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dc.contributor.authorEksinchol, Isarapongen
dc.contributor.authorRudge, Johnen
dc.contributor.authorMaclennan, Johnen
dc.date.accessioned2019-05-21T23:30:18Z
dc.date.available2019-05-21T23:30:18Z
dc.date.issued2019-06-01en
dc.identifier.issn1525-2027
dc.identifier.urihttps://www.repository.cam.ac.uk/handle/1810/293028
dc.description.abstractObservations of the time lag between the last deglaciation and a surge in volcanic activity in Iceland constrain the average melt ascent velocity to be \mbox{$\geq50$ $\mathrm{m/yr}$}. Although existing theoretical work has explained why the surge in eruption rates increased \mbox{$5$--$30$} fold from the steady-state rates during the last deglaciation, they cannot account for large variations of Rare Earth Element (REE) concentrations in the Icelandic lavas. Lavas erupted during the last deglaciation are depleted in REEs by up to \mbox{$70\%$}; whereas, existing models, which assume instantaneous melt transport, can only produce at most \mbox{$20\%$} depletion. Here, we develop a numerical model with finite melt ascent velocity and show that the variations of REEs are strongly dependent on the melt ascent velocity. When the average melt ascent velocity is \mbox{$100$ $\mathrm{m/yr}$}, the variation of $\mathrm{La}$ calculated by our model is comparable to that of the observations. In contrast, when the melt ascent velocity is \mbox{$1,000$ $\mathrm{m/yr}$} or above, the model variation of $\mathrm{La}$ becomes significantly lower than observed, which explains why previous models with instantaneous melt transport did not reproduce the large variations. We provide the first model that takes account of the diachronous response of volcanism to deglaciation. We show by comparing our model calculations of the relative volumes of different eruption types (subglacial, finiglacial and postglacial) and the timing of the bursts in volcanic eruptions with the observations across different volcanic zones that the Icelandic average melt ascent velocity during the last deglaciation is likely to be \mbox{$\sim100$ $\mathrm{m/yr}$}.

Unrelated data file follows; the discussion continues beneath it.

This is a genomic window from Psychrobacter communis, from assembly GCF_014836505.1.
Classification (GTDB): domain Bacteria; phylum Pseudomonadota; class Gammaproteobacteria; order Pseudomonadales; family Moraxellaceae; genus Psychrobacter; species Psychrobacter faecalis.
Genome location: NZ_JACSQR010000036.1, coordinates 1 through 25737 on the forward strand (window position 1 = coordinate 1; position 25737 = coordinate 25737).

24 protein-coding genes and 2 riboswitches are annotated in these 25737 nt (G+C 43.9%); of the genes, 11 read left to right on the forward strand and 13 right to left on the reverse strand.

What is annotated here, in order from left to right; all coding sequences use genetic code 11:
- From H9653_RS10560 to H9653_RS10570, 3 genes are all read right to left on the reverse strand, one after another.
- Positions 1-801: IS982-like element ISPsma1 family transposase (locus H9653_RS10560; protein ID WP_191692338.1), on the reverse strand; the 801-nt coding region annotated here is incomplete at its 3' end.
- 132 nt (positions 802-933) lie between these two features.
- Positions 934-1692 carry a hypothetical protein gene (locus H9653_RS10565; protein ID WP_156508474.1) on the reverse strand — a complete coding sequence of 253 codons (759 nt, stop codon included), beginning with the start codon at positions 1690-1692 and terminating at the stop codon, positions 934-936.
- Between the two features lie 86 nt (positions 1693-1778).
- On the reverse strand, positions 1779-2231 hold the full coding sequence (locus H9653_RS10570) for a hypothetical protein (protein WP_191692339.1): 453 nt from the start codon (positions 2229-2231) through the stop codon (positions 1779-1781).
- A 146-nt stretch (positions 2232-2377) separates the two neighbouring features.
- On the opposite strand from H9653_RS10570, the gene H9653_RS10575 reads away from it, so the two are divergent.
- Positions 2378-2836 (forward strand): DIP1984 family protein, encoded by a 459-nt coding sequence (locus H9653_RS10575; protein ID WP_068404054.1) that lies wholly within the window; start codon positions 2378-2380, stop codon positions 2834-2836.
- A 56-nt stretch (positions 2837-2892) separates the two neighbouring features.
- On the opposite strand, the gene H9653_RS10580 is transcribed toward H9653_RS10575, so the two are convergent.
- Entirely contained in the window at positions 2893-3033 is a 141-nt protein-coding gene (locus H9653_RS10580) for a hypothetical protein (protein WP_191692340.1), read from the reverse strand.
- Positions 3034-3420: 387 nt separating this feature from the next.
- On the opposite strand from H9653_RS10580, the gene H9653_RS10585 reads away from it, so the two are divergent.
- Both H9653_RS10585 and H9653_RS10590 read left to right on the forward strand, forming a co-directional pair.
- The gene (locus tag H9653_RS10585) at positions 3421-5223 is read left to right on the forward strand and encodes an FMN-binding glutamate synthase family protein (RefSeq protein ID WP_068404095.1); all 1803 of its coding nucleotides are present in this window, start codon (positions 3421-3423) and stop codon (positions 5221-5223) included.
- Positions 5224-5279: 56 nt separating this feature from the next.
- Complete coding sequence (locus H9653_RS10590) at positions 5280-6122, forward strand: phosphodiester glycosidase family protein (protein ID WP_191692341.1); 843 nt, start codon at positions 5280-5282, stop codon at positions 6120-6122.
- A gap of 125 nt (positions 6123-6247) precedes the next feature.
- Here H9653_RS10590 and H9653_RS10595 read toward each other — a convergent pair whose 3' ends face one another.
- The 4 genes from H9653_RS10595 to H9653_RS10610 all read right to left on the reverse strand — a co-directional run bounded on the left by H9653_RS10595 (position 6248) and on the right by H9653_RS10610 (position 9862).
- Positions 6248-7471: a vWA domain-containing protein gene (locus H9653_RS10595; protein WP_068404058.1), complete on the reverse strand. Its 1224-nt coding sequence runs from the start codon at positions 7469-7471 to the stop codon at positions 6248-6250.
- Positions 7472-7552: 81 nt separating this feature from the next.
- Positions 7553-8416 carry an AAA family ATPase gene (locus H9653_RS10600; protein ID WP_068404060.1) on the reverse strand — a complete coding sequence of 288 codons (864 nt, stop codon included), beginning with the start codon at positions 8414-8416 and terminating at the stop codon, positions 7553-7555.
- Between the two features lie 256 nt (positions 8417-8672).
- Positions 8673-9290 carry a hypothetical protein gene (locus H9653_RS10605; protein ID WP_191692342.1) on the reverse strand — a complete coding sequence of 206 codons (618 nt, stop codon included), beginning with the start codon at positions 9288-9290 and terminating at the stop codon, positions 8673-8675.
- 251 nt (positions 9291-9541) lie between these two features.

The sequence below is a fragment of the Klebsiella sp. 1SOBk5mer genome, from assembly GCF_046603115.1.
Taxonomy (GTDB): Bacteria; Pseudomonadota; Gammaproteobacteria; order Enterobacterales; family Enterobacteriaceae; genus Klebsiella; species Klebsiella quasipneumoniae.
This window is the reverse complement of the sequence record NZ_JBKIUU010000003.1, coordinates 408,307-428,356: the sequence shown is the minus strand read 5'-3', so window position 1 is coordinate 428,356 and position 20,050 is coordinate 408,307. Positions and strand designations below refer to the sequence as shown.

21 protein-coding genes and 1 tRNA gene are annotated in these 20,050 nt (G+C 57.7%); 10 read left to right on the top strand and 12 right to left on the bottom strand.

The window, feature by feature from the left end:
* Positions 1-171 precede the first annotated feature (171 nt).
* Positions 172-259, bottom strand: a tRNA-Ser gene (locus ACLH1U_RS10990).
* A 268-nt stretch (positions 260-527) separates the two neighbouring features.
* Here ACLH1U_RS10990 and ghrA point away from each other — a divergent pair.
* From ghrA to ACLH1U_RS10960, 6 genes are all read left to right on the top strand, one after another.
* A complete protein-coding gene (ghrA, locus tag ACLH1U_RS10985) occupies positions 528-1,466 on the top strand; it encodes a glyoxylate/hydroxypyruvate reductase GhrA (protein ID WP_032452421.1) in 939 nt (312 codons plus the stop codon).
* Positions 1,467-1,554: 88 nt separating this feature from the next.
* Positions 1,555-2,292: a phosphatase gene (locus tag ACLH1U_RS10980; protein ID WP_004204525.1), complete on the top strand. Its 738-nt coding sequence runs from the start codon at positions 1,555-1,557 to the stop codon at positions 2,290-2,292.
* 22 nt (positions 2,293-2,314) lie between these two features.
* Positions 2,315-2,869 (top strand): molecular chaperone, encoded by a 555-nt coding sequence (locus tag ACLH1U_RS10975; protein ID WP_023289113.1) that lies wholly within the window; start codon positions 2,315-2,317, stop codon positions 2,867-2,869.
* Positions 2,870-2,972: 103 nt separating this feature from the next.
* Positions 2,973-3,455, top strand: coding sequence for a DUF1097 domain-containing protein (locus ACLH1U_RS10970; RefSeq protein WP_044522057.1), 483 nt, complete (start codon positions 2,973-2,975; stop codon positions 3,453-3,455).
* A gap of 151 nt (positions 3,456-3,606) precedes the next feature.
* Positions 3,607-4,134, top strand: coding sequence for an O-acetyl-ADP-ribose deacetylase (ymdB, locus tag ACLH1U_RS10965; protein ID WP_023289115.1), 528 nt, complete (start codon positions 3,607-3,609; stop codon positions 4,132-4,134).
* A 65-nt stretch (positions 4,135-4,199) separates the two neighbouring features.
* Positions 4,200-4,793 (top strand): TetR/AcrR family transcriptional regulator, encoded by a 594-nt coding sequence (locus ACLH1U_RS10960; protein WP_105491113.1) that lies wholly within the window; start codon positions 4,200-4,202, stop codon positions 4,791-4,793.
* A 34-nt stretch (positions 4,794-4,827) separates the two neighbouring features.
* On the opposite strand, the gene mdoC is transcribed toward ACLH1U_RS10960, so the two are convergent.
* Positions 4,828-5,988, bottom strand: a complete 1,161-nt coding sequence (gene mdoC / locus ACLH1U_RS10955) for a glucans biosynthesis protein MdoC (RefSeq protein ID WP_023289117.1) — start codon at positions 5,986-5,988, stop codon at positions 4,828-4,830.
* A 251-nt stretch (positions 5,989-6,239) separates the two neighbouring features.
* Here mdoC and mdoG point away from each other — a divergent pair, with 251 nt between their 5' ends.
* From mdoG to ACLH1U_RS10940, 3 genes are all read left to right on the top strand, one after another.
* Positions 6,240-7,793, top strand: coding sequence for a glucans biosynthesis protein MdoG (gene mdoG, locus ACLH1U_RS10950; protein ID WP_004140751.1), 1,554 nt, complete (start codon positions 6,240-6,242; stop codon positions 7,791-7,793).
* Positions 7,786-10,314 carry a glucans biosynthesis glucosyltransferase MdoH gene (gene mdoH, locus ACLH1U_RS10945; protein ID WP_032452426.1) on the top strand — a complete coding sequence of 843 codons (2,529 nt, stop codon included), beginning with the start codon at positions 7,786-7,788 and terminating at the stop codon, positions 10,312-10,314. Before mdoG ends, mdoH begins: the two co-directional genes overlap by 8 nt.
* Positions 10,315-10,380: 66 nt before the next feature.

dc.description.sponsorshipThe Cambridge Trust and the Leverhulme Trust
dc.publisherWiley-Blackwell
dc.rightsAll rights reserved
dc.rights.uri
dc.titleRate of Melt Ascent Beneath Iceland From the Magmatic Response to Deglaciationen
dc.typeArticle
prism.endingPage2605
prism.issueIdentifier6en
prism.publicationDate2019en
prism.publicationNameGeochemistry, Geophysics, Geosystemsen
prism.startingPage2585
prism.volume20en
dc.identifier.doi10.17863/CAM.40179
dcterms.dateAccepted2019-04-30en
rioxxterms.versionofrecord10.1029/2019GC008222en
rioxxterms.versionAM
rioxxterms.licenseref.urihttp://www.rioxx.net/licenses/all-rights-reserveden
rioxxterms.licenseref.startdate2019-06-01en
dc.contributor.orcidEksinchol, Isarapong [0000-0003-3047-1850]
dc.contributor.orcidRudge, John [0000-0002-9399-7166]
dc.contributor.orcidMaclennan, John [0000-0001-6857-9600]
dc.identifier.eissn1525-2027
rioxxterms.typeJournal Article/Reviewen
pubs.funder-project-idLeverhulme Trust (PLP-2015-129)
rioxxterms.freetoread.startdate2019-11-06


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